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Why this is the most misunderstood bull market

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Analysts have underestimated this bull market at every turn, Alpine Macro strategists said in a recent note. Despite widespread skepticism, the global investment firm believes equities are poised to continue surpassing expectations, driven by broadening earnings growth and a resilient economy.

At the midpoint of the year, the S&P 500 is trading higher than the top price targets set by Wall Street strategists heading into 2024. This bullish trend points to a significant disconnect between market performance and analyst predictions, with strategist targets being the furthest below actual price levels on record in recent quarters. Fund flows have mirrored this miscalculation, with investors remaining underexposed to equities during this rally.

Several factors have contributed to the misunderstanding of this bull market, according to Alpine Macro. Firstly, the much-anticipated recession has yet to materialize.

“There has been a slowdown, consistent with tightening financial conditions, but it’s morphed into a rolling profit recession across some sectors as opposed to a broader decline,” strategists wrote.

In addition, mega tech companies have emerged as an idiosyncratic block, less vulnerable to macro influences, allowing the broader large-cap U.S. equity index to power ahead.

Thanks to these developments, corporate earnings have accelerated and topped expectations. The secular tailwinds propelling mega tech have attracted global capital, boosting aggregate valuations.

The emergence of companies demonstrating record levels of quality, profitability, and visible growth is a significant feature of the U.S. large-cap equity market. These companies are largely insulated from the traditional business cycle, being more closely tied to the adoption cycle of ubiquitous technologies.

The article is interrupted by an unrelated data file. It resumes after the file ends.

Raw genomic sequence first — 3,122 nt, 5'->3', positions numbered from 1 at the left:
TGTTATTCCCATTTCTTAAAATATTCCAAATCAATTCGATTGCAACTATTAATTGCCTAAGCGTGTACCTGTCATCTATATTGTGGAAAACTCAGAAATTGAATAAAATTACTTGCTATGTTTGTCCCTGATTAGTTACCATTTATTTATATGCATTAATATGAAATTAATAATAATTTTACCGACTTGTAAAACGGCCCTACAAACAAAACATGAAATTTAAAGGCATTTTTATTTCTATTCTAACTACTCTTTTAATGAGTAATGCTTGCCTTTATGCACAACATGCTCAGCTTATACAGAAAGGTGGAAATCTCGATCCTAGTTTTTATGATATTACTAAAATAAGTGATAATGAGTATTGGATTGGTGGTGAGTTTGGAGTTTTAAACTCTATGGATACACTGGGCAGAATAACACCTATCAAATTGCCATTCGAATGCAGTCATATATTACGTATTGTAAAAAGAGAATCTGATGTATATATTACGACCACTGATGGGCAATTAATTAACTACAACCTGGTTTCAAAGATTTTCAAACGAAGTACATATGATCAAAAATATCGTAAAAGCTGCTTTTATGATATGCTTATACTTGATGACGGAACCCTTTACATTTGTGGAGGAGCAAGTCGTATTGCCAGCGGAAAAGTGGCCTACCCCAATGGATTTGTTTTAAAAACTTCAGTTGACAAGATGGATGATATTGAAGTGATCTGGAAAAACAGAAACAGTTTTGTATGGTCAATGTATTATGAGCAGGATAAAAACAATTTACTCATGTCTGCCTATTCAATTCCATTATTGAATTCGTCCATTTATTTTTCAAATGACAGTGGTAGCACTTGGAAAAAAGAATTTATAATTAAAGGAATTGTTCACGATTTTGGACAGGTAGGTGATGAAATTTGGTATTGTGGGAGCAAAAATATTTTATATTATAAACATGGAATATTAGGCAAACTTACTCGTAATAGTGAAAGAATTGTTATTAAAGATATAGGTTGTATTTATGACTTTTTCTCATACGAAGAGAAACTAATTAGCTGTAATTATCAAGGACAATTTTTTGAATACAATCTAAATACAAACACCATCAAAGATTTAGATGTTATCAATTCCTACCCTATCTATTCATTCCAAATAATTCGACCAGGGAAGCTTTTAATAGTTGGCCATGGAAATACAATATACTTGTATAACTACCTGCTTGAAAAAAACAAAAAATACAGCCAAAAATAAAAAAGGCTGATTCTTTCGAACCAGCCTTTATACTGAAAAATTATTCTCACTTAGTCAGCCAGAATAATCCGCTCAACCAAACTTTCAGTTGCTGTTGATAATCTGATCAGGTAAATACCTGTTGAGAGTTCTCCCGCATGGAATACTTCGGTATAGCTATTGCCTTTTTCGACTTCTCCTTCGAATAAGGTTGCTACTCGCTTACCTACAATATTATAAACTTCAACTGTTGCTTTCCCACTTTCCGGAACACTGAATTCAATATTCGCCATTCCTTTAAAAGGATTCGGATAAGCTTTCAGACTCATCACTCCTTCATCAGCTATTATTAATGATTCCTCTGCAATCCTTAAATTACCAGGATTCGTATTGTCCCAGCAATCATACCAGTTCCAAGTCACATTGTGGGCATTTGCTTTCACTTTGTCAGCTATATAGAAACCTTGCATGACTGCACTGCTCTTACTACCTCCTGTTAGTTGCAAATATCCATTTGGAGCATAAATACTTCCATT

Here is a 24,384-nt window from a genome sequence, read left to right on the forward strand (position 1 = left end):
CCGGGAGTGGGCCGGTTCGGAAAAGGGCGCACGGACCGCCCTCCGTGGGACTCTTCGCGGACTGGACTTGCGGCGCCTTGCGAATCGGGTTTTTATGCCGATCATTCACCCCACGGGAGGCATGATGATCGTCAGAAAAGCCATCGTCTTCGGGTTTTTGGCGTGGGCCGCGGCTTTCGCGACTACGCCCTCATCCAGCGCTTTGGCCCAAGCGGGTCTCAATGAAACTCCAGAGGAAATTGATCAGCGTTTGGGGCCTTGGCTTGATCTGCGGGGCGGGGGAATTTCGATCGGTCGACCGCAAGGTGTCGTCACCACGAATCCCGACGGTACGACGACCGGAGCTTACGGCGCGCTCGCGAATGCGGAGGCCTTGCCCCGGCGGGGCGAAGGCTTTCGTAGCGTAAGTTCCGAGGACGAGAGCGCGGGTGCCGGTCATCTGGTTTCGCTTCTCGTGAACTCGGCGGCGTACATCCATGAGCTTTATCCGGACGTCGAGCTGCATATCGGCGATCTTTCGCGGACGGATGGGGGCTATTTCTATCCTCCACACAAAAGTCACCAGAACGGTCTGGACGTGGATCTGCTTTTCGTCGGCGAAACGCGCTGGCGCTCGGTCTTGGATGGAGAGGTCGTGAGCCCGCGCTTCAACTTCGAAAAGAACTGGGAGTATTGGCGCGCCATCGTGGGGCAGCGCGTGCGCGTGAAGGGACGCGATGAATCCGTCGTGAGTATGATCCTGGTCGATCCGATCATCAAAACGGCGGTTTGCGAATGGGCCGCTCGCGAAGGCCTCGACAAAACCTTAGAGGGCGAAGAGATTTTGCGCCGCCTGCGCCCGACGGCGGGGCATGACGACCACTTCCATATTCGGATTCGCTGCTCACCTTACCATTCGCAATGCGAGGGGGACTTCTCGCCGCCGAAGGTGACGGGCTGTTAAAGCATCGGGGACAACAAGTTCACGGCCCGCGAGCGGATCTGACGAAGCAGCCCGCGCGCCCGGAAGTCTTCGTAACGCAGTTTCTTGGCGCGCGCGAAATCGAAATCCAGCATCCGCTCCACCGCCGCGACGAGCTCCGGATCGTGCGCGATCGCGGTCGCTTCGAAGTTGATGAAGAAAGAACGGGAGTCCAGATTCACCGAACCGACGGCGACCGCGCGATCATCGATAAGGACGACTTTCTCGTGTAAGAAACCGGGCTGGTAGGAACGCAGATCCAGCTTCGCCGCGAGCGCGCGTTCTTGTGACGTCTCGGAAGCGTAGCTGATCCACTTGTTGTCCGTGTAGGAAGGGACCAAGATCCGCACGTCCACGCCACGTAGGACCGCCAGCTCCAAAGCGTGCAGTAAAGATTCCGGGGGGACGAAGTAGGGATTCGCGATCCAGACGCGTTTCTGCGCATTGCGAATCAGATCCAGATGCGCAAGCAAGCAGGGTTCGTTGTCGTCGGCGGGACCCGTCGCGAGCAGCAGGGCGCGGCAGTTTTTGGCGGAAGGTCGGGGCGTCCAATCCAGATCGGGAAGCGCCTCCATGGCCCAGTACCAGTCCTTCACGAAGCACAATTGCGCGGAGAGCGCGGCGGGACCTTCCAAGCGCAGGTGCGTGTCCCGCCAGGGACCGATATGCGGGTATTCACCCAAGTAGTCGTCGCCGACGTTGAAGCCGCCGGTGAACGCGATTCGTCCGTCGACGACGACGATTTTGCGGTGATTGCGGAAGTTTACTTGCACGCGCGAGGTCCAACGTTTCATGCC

“Their asset-lite characteristics also make them more immune to interest-rate policy,” the firm noted.

“In a period of unusually high uncertainty, we find it reasonable for most elements of Mega Tech to achieve large valuation premiums as investors prioritize visible sources of quality growth,” it added.

The current bull market is further fueled by the broadening of earnings growth. Sectors that have managed through rolling recessions are now set to enjoy stabilizing revenues and expanding profit margins.

Historical trends suggest profit margins bounce back soon after major cycle troughs, hinting at more upside to come.

“Our corporate earnings model projects earnings of approximately $59 in Q2, and closer to $240 on an annualized basis,” the report states. “The bottom-up estimate, which aggregates earnings data for each company, points to an even better outlook closer to $250 for this year.”

Alpine Macro strategists said an aggressive bull thesis for equities includes a potential “catch-up” move in valuations for the broader market, aligning it with the high valuations enjoyed by Mega Cap leaders.

They illustrate the trajectory of the S&P 500 if the rest of the market experienced the same degree of expansion as the Magnificent 7 since 2023. If this catch-up were to occur, the implied value of the S&P 500 would be closer to 6,500 rather than its current level.

“Of course, this is a stretched assumption,” they caution.

Their fair-value valuation model, which incorporates a variety of fundamental and cross-asset inputs, suggests a fair-value price-to-earnings (P/E) multiple of 20x. Applying this valuation across the entire index would imply a price level of 5,200. However, applying this multiple to the rest of the index while keeping Mega Tech valuations constant would produce a price level of 5,700.

“Given our expectation for the trajectory of earnings growth, we find this to be a reasonable intermediate target,” the strategists conclude.

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